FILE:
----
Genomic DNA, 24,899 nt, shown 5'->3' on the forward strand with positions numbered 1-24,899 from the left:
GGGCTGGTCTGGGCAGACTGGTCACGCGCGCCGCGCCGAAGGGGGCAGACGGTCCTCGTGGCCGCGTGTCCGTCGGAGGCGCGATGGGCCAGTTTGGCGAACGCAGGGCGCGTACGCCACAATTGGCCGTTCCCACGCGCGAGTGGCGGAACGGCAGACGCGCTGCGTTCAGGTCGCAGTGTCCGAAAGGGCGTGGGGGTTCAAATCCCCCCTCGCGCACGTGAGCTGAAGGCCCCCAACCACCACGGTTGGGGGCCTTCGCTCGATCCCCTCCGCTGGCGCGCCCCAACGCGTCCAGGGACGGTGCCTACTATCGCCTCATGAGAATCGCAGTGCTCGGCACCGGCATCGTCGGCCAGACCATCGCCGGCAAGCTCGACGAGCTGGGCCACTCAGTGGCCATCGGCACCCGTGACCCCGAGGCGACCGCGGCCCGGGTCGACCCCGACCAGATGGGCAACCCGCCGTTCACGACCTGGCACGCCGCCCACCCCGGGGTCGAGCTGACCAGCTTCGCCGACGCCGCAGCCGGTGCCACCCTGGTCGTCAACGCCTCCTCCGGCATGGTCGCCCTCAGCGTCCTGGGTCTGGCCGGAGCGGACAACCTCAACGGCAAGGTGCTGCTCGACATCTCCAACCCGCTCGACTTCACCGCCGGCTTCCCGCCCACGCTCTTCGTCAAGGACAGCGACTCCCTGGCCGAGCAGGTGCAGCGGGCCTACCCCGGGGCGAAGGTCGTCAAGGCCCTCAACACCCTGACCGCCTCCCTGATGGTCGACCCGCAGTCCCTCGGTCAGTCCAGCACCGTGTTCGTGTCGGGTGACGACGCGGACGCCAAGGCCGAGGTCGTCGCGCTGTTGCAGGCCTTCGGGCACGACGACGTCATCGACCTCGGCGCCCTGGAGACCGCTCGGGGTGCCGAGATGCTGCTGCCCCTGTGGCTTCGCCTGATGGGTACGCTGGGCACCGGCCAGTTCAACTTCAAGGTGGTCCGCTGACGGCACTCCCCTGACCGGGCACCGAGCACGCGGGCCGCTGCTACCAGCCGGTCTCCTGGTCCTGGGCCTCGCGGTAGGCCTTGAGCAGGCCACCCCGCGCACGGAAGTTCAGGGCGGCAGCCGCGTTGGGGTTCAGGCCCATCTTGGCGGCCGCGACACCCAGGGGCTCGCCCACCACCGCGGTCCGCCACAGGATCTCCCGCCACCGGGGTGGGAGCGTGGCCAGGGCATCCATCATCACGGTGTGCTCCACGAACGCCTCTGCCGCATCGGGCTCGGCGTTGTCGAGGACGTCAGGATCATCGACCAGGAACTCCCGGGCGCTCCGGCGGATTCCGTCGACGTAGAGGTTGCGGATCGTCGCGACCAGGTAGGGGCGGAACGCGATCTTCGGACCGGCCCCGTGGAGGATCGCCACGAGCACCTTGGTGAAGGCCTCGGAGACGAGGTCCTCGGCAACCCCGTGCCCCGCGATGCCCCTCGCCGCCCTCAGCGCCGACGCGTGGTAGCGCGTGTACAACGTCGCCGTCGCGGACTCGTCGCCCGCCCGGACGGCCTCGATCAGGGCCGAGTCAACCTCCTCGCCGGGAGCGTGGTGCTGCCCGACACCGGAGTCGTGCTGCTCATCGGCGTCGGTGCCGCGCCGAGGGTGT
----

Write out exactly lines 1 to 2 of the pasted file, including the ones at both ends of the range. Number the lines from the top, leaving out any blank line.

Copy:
Genomic DNA, 24,899 nt, shown 5'->3' on the forward strand with positions numbered 1-24,899 from the left:
GGGCTGGTCTGGGCAGACTGGTCACGCGCGCCGCGCCGAAGGGGGCAGACGGTCCTCGTGGCCGCGTGTCCGTCGGAGGCGCGATGGGCCAGTTTGGCGAACGCAGGGCGCGTACGCCACAATTGGCCGTTCCCACGCGCGAGTGGCGGAACGGCAGACGCGCTGCGTTCAGGTCGCAGTGTCCGAAAGGGCGTGGGGGTTCAAATCCCCCCTCGCGCACGTGAGCTGAAGGCCCCCAACCACCACGGTTGGGGGCCTTCGCTCGATCCCCTCCGCTGGCGCGCCCCAACGCGTCCAGGGACGGTGCCTACTATCGCCTCATGAGAATCGCAGTGCTCGGCACCGGCATCGTCGGCCAGACCATCGCCGGCAAGCTCGACGAGCTGGGCCACTCAGTGGCCATCGGCACCCGTGACCCCGAGGCGACCGCGGCCCGGGTCGACCCCGACCAGATGGGCAACCCGCCGTTCACGACCTGGCACGCCGCCCACCCCGGGGTCGAGCTGACCAGCTTCGCCGACGCCGCAGCCGGTGCCACCCTGGTCGTCAACGCCTCCTCCGGCATGGTCGCCCTCAGCGTCCTGGGTCTGGCCGGAGCGGACAACCTCAACGGCAAGGTGCTGCTCGACATCTCCAACCCGCTCGACTTCACCGCCGGCTTCCCGCCCACGCTCTTCGTCAAGGACAGCGACTCCCTGGCCGAGCAGGTGCAGCGGGCCTACCCCGGGGCGAAGGTCGTCAAGGCCCTCAACACCCTGACCGCCTCCCTGATGGTCGACCCGCAGTCCCTCGGTCAGTCCAGCACCGTGTTCGTGTCGGGTGACGACGCGGACGCCAAGGCCGAGGTCGTCGCGCTGTTGCAGGCCTTCGGGCACGACGACGTCATCGACCTCGGCGCCCTGGAGACCGCTCGGGGTGCCGAGATGCTGCTGCCCCTGTGGCTTCGCCTGATGGGTACGCTGGGCACCGGCCAGTTCAACTTCAAGGTGGTCCGCTGACGGCACTCCCCTGACCGGGCACCGAGCACGCGGGCCGCTGCTACCAGCCGGTCTCCTGGTCCTGGGCCTCGCGGTAGGCCTTGAGCAGGCCACCCCGCGCACGGAAGTTCAGGGCGGCAGCCGCGTTGGGGTTCAGGCCCATCTTGGCGGCCGCGACACCCAGGGGCTCGCCCACCACCGCGGTCCGCCACAGGATCTCCCGCCACCGGGGTGGGAGCGTGGCCAGGGCATCCATCATCACGGTGTGCTCCACGAACGCCTCTGCCGCATCGGGCTCGGCGTTGTCGAGGACGTCAGGATCATCGACCAGGAACTCCCGGGCGCTCCGGCGGATTCCGTCGACGTAGAGGTTGCGGATCGTCGCGACCAGGTAGGGGCGGAACGCGATCTTCGGACCGGCCCCGTGGAGGATCGCCACGAGCACCTTGGTGAAGGCCTCGGAGACGAGGTCCTCGGCAACCCCGTGCCCCGCGATGCCCCTCGCCGCCCTCAGCGCCGACGCGTGGTAGCGCGTGTACAACGTCGCCGTCGCGGACTCGTCGCCCGCCCGGACGGCCTCGATCAGGGCCGAGTCAACCTCCTCGCCGGGAGCGTGGTGCTGCCCGACACCGGAGTCGTGCTGCTCATCGGCGTCGGTGCCGCGCCGAGGGTGT